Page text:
Tropical forests in the Amazon Basin, the Congo Basin, Southeast Asia and elsewhere help to drive the planet’s weather patterns by adding moisture to the atmosphere. As forestland disappears, the patterns change in ways that have ripple effects across the globe.
Researchers recently modeled the effects of total forest removal in the Amazon Basin, and found that such a scenario could lead to widespread regional climate change with effects seen in California.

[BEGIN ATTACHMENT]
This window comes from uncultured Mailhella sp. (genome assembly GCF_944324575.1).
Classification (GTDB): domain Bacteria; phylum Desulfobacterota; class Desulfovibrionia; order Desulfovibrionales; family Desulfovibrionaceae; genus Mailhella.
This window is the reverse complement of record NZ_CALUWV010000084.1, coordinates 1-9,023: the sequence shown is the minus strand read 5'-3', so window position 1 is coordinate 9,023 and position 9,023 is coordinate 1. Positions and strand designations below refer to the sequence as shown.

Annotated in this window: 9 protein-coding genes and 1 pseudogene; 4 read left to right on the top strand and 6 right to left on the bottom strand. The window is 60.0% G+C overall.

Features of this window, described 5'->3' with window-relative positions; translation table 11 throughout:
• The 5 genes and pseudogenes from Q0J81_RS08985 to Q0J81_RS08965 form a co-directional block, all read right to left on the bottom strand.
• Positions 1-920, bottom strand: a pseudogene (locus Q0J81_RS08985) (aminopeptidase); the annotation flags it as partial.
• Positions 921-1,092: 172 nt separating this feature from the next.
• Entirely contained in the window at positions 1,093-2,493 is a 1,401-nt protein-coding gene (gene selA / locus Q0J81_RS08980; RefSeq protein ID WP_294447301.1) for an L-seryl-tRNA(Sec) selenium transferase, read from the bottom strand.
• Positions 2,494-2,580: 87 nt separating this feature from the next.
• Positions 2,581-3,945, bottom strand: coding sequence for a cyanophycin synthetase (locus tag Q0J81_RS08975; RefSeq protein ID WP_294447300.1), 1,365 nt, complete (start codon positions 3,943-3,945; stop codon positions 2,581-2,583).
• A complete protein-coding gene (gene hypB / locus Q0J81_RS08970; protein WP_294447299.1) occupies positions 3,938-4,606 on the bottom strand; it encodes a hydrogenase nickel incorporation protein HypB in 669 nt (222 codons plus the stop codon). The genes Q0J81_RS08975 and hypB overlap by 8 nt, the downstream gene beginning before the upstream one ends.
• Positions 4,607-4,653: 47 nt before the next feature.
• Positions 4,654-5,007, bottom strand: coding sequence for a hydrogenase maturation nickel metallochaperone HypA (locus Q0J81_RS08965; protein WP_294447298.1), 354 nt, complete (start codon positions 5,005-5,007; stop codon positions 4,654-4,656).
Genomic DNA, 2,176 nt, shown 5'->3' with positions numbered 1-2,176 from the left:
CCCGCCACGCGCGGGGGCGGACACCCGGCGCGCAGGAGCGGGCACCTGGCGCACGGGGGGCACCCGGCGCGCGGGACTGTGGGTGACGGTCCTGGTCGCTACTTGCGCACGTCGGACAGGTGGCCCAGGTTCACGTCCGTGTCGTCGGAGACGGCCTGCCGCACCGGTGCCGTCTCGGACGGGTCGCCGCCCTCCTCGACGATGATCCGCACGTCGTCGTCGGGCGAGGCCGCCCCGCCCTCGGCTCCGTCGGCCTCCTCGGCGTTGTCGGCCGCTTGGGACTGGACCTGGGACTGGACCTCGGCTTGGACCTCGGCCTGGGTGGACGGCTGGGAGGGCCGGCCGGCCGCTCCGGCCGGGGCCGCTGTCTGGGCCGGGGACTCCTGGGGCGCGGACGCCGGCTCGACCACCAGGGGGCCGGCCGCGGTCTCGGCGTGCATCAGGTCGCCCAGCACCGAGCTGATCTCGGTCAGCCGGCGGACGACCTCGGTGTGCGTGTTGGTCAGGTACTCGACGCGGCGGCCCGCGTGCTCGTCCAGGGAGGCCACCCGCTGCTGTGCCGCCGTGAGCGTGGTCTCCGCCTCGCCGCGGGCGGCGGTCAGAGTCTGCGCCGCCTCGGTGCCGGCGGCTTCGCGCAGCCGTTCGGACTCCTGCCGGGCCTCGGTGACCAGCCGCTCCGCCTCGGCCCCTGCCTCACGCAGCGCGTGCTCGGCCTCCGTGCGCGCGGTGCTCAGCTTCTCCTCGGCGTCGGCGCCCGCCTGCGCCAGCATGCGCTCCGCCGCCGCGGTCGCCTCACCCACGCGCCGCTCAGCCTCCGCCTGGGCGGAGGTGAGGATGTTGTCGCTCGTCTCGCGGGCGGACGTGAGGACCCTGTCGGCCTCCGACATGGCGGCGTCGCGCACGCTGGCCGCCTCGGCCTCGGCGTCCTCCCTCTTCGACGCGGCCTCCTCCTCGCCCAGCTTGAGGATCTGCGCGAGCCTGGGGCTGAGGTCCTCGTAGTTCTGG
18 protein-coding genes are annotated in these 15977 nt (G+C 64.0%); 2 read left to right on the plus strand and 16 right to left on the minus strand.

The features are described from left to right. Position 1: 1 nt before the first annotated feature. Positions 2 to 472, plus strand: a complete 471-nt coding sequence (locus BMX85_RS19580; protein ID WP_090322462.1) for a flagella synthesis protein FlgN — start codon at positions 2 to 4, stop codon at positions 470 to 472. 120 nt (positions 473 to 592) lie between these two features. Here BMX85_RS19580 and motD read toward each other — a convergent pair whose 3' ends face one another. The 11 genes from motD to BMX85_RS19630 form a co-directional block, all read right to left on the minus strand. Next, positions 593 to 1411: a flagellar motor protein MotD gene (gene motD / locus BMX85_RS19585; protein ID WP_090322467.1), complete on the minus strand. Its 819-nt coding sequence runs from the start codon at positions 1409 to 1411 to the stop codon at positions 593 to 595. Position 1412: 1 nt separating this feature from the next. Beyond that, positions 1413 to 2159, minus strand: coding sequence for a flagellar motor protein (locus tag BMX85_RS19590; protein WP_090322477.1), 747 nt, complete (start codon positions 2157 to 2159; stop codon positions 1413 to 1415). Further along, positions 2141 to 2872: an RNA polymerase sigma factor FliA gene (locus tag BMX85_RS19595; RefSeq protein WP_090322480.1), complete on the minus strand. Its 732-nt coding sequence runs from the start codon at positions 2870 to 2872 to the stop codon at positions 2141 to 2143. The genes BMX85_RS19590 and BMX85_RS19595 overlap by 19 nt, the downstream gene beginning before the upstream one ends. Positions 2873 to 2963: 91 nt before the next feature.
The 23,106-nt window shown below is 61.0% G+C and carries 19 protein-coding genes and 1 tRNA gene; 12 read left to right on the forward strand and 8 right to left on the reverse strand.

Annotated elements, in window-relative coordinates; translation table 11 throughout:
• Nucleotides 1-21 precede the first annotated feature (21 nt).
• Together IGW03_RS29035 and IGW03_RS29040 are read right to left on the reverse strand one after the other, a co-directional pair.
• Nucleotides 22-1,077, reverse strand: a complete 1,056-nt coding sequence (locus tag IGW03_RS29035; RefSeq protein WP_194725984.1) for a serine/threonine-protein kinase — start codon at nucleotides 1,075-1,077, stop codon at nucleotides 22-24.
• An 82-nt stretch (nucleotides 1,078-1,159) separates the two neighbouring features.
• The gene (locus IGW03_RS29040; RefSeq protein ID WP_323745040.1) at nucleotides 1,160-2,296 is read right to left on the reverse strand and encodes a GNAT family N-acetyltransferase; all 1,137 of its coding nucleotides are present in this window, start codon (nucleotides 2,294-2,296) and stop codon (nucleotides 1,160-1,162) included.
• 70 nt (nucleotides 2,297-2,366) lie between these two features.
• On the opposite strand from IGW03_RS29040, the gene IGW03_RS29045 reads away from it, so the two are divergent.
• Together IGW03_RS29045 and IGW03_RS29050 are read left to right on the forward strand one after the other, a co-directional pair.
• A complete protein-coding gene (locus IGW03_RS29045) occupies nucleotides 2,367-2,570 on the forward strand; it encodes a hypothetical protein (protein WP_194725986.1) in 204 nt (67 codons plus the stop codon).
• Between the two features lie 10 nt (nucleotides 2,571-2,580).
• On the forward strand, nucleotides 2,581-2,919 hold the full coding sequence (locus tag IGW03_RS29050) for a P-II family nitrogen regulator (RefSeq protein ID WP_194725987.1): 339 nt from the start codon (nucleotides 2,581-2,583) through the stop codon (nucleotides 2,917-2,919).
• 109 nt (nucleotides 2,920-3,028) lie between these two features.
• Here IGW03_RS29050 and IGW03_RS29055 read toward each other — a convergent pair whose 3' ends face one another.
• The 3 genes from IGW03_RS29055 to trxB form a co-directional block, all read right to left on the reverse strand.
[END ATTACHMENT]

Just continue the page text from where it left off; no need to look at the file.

“deforestation of the Amazon can act as a driver of regional climate change in the extratropics, including areas of the western United States that are agriculturally important.”
The report concluded there’s a possibility of the West Coast losing up to 20 percent of its rainfall and California seeing a 50 percent decrease in snowfall, both issues could heavily impact on the natural and human communities of the state. It would have significant affects on the state’s economy as well especially on the agriculture industry in what is the world’s eighth largest economy. While the model looked at an extreme case of deforestation, the study highlights the fact that changes in forest cover will have negative consequences on California’s agriculture and tourism industries.